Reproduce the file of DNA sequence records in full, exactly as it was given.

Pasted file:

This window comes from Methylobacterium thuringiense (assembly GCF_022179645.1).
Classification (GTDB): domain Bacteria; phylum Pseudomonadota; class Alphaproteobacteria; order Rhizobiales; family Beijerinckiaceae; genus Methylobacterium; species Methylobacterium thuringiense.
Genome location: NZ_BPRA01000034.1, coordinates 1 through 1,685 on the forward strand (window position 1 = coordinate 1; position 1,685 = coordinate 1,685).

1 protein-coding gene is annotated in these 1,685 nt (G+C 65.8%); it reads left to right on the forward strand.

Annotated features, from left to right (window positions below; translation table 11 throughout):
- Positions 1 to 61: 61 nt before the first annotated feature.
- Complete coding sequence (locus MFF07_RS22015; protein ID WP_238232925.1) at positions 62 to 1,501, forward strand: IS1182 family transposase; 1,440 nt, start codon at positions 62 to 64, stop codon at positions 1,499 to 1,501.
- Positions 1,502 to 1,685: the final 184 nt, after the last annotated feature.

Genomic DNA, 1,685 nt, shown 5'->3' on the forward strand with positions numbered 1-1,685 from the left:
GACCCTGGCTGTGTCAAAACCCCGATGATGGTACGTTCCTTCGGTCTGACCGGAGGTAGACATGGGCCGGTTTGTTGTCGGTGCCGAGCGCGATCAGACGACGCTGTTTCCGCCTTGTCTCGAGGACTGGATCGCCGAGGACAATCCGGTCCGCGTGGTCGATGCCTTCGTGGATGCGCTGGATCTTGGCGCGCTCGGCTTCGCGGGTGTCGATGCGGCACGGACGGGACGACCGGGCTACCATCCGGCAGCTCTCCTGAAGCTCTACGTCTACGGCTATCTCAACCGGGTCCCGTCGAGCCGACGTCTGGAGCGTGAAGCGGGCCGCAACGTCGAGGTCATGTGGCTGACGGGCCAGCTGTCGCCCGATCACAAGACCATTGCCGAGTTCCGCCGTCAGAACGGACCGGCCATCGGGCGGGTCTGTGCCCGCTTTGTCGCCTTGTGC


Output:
This window comes from Methylobacterium thuringiense (assembly GCF_022179645.1).
Classification (GTDB): domain Bacteria; phylum Pseudomonadota; class Alphaproteobacteria; order Rhizobiales; family Beijerinckiaceae; genus Methylobacterium; species Methylobacterium thuringiense.
Genome location: NZ_BPRA01000034.1, coordinates 1 through 1,685 on the forward strand (window position 1 = coordinate 1; position 1,685 = coordinate 1,685).

1 protein-coding gene is annotated in these 1,685 nt (G+C 65.8%); it reads left to right on the forward strand.

Annotated features, from left to right (window positions below; translation table 11 throughout):
- Positions 1 to 61: 61 nt before the first annotated feature.
- Complete coding sequence (locus MFF07_RS22015; protein ID WP_238232925.1) at positions 62 to 1,501, forward strand: IS1182 family transposase; 1,440 nt, start codon at positions 62 to 64, stop codon at positions 1,499 to 1,501.
- Positions 1,502 to 1,685: the final 184 nt, after the last annotated feature.

Genomic DNA, 1,685 nt, shown 5'->3' on the forward strand with positions numbered 1-1,685 from the left:
GACCCTGGCTGTGTCAAAACCCCGATGATGGTACGTTCCTTCGGTCTGACCGGAGGTAGACATGGGCCGGTTTGTTGTCGGTGCCGAGCGCGATCAGACGACGCTGTTTCCGCCTTGTCTCGAGGACTGGATCGCCGAGGACAATCCGGTCCGCGTGGTCGATGCCTTCGTGGATGCGCTGGATCTTGGCGCGCTCGGCTTCGCGGGTGTCGATGCGGCACGGACGGGACGACCGGGCTACCATCCGGCAGCTCTCCTGAAGCTCTACGTCTACGGCTATCTCAACCGGGTCCCGTCGAGCCGACGTCTGGAGCGTGAAGCGGGCCGCAACGTCGAGGTCATGTGGCTGACGGGCCAGCTGTCGCCCGATCACAAGACCATTGCCGAGTTCCGCCGTCAGAACGGACCGGCCATCGGGCGGGTCTGTGCCCGCTTTGTCGCCTTGTGC